22A12: Exam Report

Describe the process of excitation-contraction coupling and relaxation in smooth muscle

36% of candidates passed this question.

This is a straightforward fact-based and process related question. It is important that candidates take the time to read the entire question prior to starting to write an answer.

Unfortunately, many candidates wrote about skeletal muscle contraction which scored no marks.

A good answer template included a description of the contractile elements of smooth muscle, the regulatory proteins and the role of calcium, and highlighted how these elements interact.

They included descriptions of both the contractile and relaxation processes.

L1iii / 22A12: Describe the process of excitation-contraction coupling and relaxation in smooth muscle

Excitation-contraction coupling

  • Is the process linking depolarisation of muscle cell membrane to initiation of myocyte contraction

Smooth muscle

  • Is a non-striated muscle tissue under involuntary control
  • Contractile elements (actin & myosin) disordered → no striations
  • RMP: -50 to -60 mV

Excitation by

  • Autonomic nerve (can stimulate multi-unit SM)
    • Sympathetic (Noradrenaline)
    • Parasympathetic (ACh)
  • Hormones/circulating molecules
    • O2, CO2, NO
    • Adrenaline, noradrenaline, prostaglandins, serotonin, histamine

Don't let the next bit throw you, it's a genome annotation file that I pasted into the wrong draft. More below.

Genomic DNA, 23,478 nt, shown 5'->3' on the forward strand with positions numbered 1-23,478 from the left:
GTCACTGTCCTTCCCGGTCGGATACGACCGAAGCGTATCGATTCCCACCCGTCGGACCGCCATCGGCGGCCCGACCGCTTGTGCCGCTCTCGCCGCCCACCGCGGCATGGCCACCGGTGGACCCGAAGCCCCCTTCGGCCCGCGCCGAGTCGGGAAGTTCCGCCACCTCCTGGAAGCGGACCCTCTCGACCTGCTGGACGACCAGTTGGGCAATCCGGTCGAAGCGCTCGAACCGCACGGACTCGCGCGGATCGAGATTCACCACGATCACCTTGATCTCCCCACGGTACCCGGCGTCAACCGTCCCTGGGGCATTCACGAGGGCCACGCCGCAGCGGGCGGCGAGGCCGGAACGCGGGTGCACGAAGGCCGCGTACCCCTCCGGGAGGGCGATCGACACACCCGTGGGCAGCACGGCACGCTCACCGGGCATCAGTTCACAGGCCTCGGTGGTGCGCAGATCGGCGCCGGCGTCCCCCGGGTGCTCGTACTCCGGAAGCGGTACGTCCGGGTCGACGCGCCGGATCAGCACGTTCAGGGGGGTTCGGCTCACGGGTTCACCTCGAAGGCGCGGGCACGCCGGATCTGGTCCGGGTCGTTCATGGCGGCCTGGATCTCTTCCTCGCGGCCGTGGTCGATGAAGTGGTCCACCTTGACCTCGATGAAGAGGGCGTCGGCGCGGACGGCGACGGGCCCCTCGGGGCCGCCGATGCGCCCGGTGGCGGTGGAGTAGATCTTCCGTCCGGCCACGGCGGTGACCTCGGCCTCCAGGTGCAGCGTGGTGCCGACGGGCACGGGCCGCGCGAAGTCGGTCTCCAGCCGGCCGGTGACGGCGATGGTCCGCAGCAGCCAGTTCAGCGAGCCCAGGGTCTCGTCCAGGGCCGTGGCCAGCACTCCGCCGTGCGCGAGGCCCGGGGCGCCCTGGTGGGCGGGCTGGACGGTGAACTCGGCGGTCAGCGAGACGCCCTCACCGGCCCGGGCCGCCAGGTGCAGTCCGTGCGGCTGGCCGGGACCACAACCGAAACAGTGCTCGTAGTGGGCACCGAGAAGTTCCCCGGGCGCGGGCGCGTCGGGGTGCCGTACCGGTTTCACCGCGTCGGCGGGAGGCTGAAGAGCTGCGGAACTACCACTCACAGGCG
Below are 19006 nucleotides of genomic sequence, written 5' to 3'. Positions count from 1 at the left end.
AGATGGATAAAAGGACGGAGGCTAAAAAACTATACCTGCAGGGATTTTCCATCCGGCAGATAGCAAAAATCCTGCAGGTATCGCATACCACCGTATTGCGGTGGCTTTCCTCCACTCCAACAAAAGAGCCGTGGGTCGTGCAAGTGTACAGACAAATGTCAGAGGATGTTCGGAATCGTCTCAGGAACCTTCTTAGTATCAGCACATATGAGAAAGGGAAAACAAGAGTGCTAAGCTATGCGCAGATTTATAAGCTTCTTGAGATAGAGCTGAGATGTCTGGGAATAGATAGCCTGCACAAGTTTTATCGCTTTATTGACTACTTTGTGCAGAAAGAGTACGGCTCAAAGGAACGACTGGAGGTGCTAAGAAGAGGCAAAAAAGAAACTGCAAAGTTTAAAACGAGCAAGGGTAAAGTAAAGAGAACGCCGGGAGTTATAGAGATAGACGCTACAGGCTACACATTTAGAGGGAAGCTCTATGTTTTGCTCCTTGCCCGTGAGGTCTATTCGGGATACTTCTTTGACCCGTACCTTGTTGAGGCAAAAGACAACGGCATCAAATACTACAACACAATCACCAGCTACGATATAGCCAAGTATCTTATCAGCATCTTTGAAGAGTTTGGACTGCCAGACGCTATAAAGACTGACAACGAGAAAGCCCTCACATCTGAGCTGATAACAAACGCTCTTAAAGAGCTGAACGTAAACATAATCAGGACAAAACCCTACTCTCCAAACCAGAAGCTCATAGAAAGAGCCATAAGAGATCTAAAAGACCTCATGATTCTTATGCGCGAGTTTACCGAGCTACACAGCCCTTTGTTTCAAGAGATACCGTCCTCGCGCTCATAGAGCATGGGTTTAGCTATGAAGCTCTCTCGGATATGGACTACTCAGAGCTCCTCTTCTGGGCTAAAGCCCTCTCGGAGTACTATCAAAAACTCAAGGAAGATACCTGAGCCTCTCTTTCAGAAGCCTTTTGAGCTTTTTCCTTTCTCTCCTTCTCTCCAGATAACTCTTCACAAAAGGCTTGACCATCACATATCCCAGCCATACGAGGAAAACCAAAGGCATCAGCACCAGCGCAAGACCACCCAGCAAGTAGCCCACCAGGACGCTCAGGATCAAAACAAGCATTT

• Mechanical stretch
  • Pacemaker activity (migrating motor complex in GIT)
  • Action potentials propagate rapidly through gap junctions, caveolae increase surface area

Depolarisation opens Ca2+ channels (voltage-gates, ligand-gates, mechanical-gated) → Ca2+ enters cell

  • Ca2+ binds to calmodulin → Ca2+-calmodulin complex activates smooth muscle contraction
    • Myosin light chain kinase (MLCK): phosphorylates MLC allowing cross-bridge formation
    • Caldesmon: covers myosin binding site, Ca2+-calmodulin uncovers
    • Calponin inhibits ATPase activity; inhibited by Ca2+ and Ca2+-calmodulin complex → activation of ATPase

Contraction: cross-bridge cycling

  • Myosin head binds ATP → hydrolysis transfers energy to myosin head → binds to neighbouring actin (crossbridge formation) → powerstroke of myosin head → contraction → ADP & Pi dissociate → new ATP binds → actin and myosin dissociate


  • Ca2+ removed from cell by Ca2+ATPase and Na+/Ca2+ exchanger on cell membrane
    • ↓[Ca2+] → Ca2+ dissociates from calmodulin → return to resting configurations (myosin binding site blocked)
  • Myosin light chain phosphatase dephosphorylates MLC → inhibits ATPase

Author: Emily Little